Looking at the house from the backyard, there was a small, cement stairway on the right, down to a basement entrance. The building superintendent or maintenance guy lived down there. He was Italian, I’d guess now, maybe in his late 30’s or early 40’s, but thin and a bit sickly looking, with thinning hair or maybe a widow’s peak, and dark or sunken eyes. I guess he freaked me out a little, like how a little kid would be nonplussed about a stranger. I remember making eye contact with him once as he came up the stairs — the shocked recognition in his eyes as he saw me being freaked, and the air of defeat in his face and body as he averted his eyes.
I remember Kevin and I once playing on those stairs — maybe I was down a step or two and he was in the grass, on a hobby horse or something — and we were arguing about whether I was still older, even though we were now both three.
I remember the kitchen. (Just the other day I saw the same chair with built-in step stool we used to have.) I remember being in the kitchen when my dad got home from work, and sometimes he’d have little toys for us.
I remember my mom was giving my brothers and I a bath — this may have been Englishtown — and I remember our questions, and I remember her trying to explain the Vietnam War to us.
Looking back, it seems that my memories were mostly visual. I remember what people may have said, but I have no real auditory memory, or maybe just the vaguest hint of any sounds. I also remember a lot of thoughts of my own, or at least having those thoughts, which internally expressed were semi-verbal, but they never came out of my mouth.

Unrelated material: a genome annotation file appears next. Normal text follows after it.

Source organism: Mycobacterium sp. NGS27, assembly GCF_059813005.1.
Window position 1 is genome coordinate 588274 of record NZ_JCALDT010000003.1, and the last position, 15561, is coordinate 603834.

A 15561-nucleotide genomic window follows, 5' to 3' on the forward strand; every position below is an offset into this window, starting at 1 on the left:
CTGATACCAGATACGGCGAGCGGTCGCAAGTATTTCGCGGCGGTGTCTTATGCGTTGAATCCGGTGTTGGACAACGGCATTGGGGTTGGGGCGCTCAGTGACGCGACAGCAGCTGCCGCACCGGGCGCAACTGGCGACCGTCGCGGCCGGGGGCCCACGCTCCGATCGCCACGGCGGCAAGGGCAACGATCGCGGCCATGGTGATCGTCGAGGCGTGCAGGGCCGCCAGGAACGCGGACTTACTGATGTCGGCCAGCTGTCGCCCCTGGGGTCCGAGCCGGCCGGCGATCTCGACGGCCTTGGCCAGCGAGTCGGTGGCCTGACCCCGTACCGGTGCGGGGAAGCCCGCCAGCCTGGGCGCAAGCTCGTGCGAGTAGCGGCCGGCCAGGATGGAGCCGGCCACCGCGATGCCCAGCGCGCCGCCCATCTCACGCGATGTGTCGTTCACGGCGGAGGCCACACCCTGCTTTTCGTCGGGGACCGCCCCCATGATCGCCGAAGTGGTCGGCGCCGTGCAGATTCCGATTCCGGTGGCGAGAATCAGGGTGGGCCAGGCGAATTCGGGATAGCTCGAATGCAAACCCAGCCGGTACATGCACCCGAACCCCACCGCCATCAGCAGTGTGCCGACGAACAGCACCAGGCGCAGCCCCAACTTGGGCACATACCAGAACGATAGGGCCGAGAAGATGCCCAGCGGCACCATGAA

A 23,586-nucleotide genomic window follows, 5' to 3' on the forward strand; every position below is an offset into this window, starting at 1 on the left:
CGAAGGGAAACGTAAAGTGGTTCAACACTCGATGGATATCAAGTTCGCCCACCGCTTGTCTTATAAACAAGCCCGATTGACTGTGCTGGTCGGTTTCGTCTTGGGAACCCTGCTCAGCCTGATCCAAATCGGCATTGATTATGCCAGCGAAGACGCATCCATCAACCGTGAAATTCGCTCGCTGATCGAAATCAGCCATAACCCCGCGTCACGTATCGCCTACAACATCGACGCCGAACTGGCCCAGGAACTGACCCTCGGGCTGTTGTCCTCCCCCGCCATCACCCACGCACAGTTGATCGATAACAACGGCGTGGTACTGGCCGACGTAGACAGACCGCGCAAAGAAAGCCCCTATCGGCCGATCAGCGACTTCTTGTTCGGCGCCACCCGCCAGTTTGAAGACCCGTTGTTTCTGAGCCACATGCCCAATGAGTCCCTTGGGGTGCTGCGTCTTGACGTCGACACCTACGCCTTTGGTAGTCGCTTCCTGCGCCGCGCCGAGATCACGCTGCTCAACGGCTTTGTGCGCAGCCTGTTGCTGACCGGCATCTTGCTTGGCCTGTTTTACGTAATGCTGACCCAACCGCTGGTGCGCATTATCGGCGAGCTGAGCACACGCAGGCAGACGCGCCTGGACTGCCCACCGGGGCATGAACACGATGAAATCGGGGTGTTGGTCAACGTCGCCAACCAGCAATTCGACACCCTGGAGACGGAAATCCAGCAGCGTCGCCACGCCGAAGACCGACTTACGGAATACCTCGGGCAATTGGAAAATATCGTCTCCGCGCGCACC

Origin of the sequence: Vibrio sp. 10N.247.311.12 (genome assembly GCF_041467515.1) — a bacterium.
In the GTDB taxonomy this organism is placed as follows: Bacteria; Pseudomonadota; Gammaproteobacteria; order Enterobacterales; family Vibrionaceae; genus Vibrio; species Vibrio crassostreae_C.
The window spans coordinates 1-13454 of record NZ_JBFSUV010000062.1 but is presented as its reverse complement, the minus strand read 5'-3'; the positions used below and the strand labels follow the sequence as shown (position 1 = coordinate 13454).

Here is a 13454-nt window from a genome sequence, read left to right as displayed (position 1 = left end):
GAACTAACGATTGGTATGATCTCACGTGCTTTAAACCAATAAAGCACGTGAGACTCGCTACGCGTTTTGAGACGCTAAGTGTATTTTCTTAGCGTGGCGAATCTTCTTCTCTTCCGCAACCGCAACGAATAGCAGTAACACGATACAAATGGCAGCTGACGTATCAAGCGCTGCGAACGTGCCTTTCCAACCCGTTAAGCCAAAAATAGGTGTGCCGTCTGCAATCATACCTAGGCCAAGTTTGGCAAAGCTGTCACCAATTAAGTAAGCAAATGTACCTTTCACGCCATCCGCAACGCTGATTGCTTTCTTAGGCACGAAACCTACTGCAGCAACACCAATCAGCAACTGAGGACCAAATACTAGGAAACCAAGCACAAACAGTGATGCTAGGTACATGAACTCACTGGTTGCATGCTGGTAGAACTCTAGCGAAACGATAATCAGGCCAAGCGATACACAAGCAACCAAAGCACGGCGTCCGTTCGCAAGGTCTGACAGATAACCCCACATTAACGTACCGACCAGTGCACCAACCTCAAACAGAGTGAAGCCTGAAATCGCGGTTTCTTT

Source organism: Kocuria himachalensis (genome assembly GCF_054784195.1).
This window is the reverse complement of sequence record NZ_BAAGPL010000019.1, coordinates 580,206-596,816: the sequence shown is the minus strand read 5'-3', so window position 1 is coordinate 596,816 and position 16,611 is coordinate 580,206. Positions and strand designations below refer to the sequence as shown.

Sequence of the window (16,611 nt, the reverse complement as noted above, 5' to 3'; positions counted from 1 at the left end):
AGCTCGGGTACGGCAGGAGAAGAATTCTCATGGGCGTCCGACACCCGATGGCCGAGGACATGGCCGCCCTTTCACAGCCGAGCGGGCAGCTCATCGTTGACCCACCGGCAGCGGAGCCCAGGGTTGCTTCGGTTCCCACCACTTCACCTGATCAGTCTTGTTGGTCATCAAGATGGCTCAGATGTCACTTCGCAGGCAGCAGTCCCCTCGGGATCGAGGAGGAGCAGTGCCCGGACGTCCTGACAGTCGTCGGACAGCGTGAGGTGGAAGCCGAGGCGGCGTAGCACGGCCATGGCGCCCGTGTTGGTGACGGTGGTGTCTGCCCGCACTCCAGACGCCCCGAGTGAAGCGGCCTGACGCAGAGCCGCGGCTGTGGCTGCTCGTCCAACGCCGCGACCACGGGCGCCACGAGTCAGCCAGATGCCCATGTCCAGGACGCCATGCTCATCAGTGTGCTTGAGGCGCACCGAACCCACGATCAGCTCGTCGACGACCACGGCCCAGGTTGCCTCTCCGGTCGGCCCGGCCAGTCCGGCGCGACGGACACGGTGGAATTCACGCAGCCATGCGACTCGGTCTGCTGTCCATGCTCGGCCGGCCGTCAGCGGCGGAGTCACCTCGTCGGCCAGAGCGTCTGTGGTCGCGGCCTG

Just thought I’d check in, and brag (I was pushing 200# in March)…
The Sporting Life: The bike training continues apace, by the way. I’ve seen some definite improvement, in strength mostly. Endurance, not so much, but it should be coming. I have started riding Lehigh and Sals again, and I even broke out the singlespeed last night for Jacobsburg. What I really need is long road rides, sigh.
Meantime, Anne and I also signed up for the Hersey Half Marathon in October. Her sister, and a bunch of her nieces and nephews are doing it too. I should — hopefully — be ready in time.
Reading: I just finished The Mathematician’s Shiva, by Stuart Rojstaczer. Very good book, an awesome, well-written and well-structured read, with a great story — by turns funny and heartbreaking — with a lot of interesting math and science tidbits thrown in. It’s the story told by a professor of his mother, a towering figure in the world of mathematics who passes away, and the chaos that descends on their family when all her former students, acolytes, and adversaries come to pay their respects. There are also many jumps back to her early life, her work in mathematics, family history and dynamics, and academic and international politics. Just a really good book.
RIP Joe Martin: I had a funeral of my own to go to recently. My cousin Joseph Martin passed away a few weeks ago. He’d been suffering for many years with Huntington’s Disease, and had been institutionalized and bedridden for probably the last fifteen, and now his struggle is over. So sad, he was one of my older cousins, just two years older than me, and was the one I studied, as a pre-teen and teenager, for what “cool” was supposed to look like for me in a year or two.
The wake and funeral were both in his home town on Long Island, and many of his old friends and hockey teammates came, as well as a large portion of the Long Island side of my Dad’s extended family. The funeral home was just up the block from where Joe grew up — the last time I was there was 2002, for his mother’s funeral, and he was buried in the nearby cemetery with his mother. My cousin Wayne came up from Florida; he brought the ashes of his parents, and after Joe’s service we had a small ceremony at the cemetery, where they will be buried with their daughter, my cousin Suzanne who died at 19 in 1967. (We stood around and marveled at the massive trees that weren’t even there when she was buried.) A sad day, but one with a bit of closure, and it was good to see so many of my relatives, and hear so many stories…